Both houses of the Massachusetts Legislature have now passed bills to amend the state’s marijuana law to help diversify the local industry, pave the way for so-called cannabis cafes and address other issues that advocates and regulators say have created roadblocks. and concerns in the burgeoning $3 billion industry.
House lawmakers on Wednesday endorsed a proposal aimed at funneling cash raised through the state marijuana tax into industry funding opportunities for residents of communities disproportionately hurt by the War on Drugs, the House News Service reports.
The state has seen relatively few businesses launch with connections to the Cannabis Control Commission’s social equity program or economic empowerment entrepreneurs.
Only 20 of the 346 companies, less than 6 percent, have emerged from those initiatives in some way, according to the News service.
“Since the passage of legal recreational cannabis, the creation and growth of the legal industry in the state has been, in most cases, a success, leading to hundreds of new businesses, thousands of new jobs, jobs and creating new sources of revenue for the Commonwealth and its municipalities through this innovative new industry,” said Worcester State Rep. Dan Donahue, Chairman of the House Cannabis Policy Committee. .
“However, it is time to review the initial legislation to provide clarity on the intent of (the) legislation and to work to ensure that we continue to remove barriers to entry into this unique industry for those communities that are so disproportionately harmed and impacted by the marijuana prohibition,” Donahue added.
State lawmakers are also considering how to allow cities and towns to allow marijuana establishments where patrons can consume cannabis products on the premises and how to improve oversight of host community agreements.
The agreements, deals made between potential companies and municipalities that are necessary to ensure the former can operate legally, have raised concerns about the power that local officials vest as gatekeepers to the still relatively new industry.
In September, for example, former Fall River Mayor Jasiel Correia was convicted of extorting hundreds of thousands of dollars from marijuana entrepreneurs seeking to open stores in the city in exchange for host community deals.
Here’s what you should know about the two bills as House and Senate officials craft a final version:
This is what the Senate bill proposes
Last month, the state Senate passed its own marijuana industry reform bill, which its supporters say addresses some of the biggest and most outstanding problems that remain five years after the state’s legal market became law.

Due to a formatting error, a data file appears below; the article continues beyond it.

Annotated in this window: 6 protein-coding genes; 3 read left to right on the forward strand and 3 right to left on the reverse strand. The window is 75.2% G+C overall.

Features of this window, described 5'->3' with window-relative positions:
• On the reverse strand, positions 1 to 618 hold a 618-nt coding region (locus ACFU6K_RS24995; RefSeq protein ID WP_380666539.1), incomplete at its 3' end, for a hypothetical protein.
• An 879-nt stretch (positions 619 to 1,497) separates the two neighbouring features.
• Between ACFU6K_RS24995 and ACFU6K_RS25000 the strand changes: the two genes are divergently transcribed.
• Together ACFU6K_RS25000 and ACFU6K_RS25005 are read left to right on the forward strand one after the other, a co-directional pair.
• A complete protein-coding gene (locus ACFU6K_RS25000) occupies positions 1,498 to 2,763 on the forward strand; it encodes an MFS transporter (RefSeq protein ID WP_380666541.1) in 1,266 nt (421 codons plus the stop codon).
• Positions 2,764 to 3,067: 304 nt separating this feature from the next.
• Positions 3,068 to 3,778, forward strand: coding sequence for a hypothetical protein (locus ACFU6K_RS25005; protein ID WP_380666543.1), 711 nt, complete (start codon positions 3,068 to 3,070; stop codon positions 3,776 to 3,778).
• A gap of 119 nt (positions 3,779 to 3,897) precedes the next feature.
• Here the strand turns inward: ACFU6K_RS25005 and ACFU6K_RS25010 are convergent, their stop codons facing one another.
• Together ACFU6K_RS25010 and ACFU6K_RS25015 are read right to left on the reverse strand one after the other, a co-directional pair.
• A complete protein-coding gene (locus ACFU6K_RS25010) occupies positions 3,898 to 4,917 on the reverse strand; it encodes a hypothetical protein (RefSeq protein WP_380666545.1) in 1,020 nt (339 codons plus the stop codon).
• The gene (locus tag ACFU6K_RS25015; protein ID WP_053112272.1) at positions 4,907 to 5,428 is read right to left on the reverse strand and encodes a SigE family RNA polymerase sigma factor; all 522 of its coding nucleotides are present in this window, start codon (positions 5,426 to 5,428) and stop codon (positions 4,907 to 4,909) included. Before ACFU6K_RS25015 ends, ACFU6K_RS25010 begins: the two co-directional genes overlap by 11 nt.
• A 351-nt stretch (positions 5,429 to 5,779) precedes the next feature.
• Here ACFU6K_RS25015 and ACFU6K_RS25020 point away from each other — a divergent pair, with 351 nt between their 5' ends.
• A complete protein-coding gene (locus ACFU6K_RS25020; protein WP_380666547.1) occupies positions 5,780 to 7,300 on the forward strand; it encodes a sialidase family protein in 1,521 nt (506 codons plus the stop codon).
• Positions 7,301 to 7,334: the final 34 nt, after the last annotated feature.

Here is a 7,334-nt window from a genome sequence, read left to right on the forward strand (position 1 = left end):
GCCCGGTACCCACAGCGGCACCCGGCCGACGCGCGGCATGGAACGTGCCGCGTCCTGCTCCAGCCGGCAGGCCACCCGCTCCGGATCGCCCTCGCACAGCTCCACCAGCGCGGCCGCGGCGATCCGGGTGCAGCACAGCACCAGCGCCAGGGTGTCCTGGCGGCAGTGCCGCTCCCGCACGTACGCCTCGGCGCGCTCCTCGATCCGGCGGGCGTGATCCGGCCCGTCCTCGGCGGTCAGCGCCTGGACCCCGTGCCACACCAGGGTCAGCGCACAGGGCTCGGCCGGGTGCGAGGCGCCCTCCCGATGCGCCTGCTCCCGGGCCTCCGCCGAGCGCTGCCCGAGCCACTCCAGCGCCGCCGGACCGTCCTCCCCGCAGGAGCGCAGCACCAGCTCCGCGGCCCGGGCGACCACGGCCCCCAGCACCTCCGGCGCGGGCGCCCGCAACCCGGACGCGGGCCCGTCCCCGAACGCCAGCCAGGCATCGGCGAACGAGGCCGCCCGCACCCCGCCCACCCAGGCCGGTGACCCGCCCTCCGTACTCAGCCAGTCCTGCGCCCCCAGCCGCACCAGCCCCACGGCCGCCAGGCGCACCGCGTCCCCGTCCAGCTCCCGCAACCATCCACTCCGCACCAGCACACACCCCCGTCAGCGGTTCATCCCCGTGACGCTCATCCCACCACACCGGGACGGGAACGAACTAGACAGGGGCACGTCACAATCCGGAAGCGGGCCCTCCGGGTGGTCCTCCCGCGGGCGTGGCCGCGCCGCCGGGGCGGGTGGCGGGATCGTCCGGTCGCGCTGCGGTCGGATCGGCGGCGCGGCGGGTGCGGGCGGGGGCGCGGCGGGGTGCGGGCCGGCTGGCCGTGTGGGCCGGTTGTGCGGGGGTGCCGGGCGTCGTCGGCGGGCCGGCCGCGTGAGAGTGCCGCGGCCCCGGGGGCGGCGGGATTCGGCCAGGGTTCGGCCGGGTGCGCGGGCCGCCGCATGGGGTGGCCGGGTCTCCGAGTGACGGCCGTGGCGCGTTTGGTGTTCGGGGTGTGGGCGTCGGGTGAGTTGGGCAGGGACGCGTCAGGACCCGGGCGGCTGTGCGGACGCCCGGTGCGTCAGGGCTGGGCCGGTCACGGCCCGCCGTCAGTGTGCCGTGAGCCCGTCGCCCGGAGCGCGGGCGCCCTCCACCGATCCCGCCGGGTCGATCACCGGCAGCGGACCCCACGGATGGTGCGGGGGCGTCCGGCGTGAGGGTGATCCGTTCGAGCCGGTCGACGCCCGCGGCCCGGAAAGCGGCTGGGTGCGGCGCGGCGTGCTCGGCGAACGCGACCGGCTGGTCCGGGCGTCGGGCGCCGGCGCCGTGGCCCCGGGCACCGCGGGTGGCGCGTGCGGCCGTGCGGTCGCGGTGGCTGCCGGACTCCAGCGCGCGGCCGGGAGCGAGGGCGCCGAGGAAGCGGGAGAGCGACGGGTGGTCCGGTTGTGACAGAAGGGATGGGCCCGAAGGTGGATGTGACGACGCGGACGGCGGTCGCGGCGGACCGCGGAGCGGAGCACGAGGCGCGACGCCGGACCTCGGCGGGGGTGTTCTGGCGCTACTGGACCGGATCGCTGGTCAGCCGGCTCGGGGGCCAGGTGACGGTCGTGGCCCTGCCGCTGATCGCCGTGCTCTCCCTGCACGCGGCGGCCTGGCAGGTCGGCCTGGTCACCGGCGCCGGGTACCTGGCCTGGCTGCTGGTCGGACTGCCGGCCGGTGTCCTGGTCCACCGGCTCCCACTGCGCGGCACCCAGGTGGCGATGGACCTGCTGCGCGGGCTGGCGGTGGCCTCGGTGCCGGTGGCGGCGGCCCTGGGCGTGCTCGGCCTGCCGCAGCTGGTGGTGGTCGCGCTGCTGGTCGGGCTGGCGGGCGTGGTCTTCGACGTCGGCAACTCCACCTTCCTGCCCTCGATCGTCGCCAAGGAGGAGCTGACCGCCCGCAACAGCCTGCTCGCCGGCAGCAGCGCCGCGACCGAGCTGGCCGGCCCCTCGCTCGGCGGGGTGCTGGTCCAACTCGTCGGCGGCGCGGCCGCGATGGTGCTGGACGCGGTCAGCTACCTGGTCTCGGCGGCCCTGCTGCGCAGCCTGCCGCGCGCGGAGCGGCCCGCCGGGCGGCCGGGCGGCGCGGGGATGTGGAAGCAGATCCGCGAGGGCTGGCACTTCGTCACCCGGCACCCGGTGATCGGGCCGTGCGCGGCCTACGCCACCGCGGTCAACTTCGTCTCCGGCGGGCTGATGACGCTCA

Senators have framed “An Act Relating to Equity in the Cannabis Industry” as a vehicle for both economic development and racial justice, according to the News service.
The bill received unanimous support after earning a stamp of approval from the Cannabis Policy Committee.
Senator Sonia Chang-Díaz, chair of the Senate committee and current gubernatorial candidate, said the proposal seeks to correct “longstanding problems with solutions identified long ago,” the News service informed.
“If you talk to advocates, to policy experts, to the Cannabis Control Commission, you will find almost universal agreement,” said Chang-Díaz. “They will tell you… that the costs of entry into the industry are too high and that there is a serious lack of access to capital in this industry. Typically, $1 to $1.5 million in liquidity is required to open a new cannabis retail store or $3 to $5 million for a manufacturing plant.
“It’s no surprise that despite our best intentions, the industry has remained predominantly white and predominantly in already wealthy hands,” he added.
The Senate bill seeks to rectify that by creating grants and loans, including interest-free and forgivable loans, for participants in the CCC’s social equity program and for economic empowerment priority applicants.
The cash would flow through the Cannabis Social Equity Trust Fund, which would get 10 percent of the money in the Marijuana Regulation Fund, the state account that collects the marijuana excise tax and other fees.
Under that system, the trust fund would have received about $11.24 million in fiscal 2021 alone, according to the News service. Lawmakers have estimated that the account could see an inflow of between $15 million and $18 million in fiscal year 2023.